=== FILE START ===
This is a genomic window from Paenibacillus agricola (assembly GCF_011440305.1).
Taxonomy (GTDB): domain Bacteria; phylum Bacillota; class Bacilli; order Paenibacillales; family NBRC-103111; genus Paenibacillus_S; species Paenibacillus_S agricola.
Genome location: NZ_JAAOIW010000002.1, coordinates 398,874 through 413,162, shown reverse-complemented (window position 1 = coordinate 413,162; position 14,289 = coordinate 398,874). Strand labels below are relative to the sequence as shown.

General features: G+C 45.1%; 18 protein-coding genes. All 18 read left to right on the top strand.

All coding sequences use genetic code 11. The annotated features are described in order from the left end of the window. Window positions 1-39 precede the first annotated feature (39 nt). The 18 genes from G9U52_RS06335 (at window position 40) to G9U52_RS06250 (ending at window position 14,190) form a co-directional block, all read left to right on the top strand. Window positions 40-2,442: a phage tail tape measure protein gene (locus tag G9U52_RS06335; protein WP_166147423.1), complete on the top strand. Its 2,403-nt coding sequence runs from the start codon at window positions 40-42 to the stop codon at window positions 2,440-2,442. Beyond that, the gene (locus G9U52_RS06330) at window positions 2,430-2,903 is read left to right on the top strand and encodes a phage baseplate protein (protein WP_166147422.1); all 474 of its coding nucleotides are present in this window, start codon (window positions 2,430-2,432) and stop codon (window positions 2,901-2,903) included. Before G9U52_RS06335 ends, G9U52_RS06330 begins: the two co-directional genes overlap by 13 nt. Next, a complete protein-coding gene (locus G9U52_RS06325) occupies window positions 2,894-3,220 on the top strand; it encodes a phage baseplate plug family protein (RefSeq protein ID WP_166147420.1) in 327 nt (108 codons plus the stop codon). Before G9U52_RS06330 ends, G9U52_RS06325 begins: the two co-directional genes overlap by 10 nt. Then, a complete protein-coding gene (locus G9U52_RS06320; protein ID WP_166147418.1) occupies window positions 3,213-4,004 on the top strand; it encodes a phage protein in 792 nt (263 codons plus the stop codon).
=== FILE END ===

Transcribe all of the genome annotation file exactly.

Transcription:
This is a genomic window from Paenibacillus agricola (assembly GCF_011440305.1).
Taxonomy (GTDB): domain Bacteria; phylum Bacillota; class Bacilli; order Paenibacillales; family NBRC-103111; genus Paenibacillus_S; species Paenibacillus_S agricola.
Genome location: NZ_JAAOIW010000002.1, coordinates 398,874 through 413,162, shown reverse-complemented (window position 1 = coordinate 413,162; position 14,289 = coordinate 398,874). Strand labels below are relative to the sequence as shown.

General features: G+C 45.1%; 18 protein-coding genes. All 18 read left to right on the top strand.

All coding sequences use genetic code 11. The annotated features are described in order from the left end of the window. Window positions 1-39 precede the first annotated feature (39 nt). The 18 genes from G9U52_RS06335 (at window position 40) to G9U52_RS06250 (ending at window position 14,190) form a co-directional block, all read left to right on the top strand. Window positions 40-2,442: a phage tail tape measure protein gene (locus tag G9U52_RS06335; protein WP_166147423.1), complete on the top strand. Its 2,403-nt coding sequence runs from the start codon at window positions 40-42 to the stop codon at window positions 2,440-2,442. Beyond that, the gene (locus G9U52_RS06330) at window positions 2,430-2,903 is read left to right on the top strand and encodes a phage baseplate protein (protein WP_166147422.1); all 474 of its coding nucleotides are present in this window, start codon (window positions 2,430-2,432) and stop codon (window positions 2,901-2,903) included. Before G9U52_RS06335 ends, G9U52_RS06330 begins: the two co-directional genes overlap by 13 nt. Next, a complete protein-coding gene (locus G9U52_RS06325) occupies window positions 2,894-3,220 on the top strand; it encodes a phage baseplate plug family protein (RefSeq protein ID WP_166147420.1) in 327 nt (108 codons plus the stop codon). Before G9U52_RS06330 ends, G9U52_RS06325 begins: the two co-directional genes overlap by 10 nt. Then, a complete protein-coding gene (locus G9U52_RS06320; protein ID WP_166147418.1) occupies window positions 3,213-4,004 on the top strand; it encodes a phage protein in 792 nt (263 codons plus the stop codon).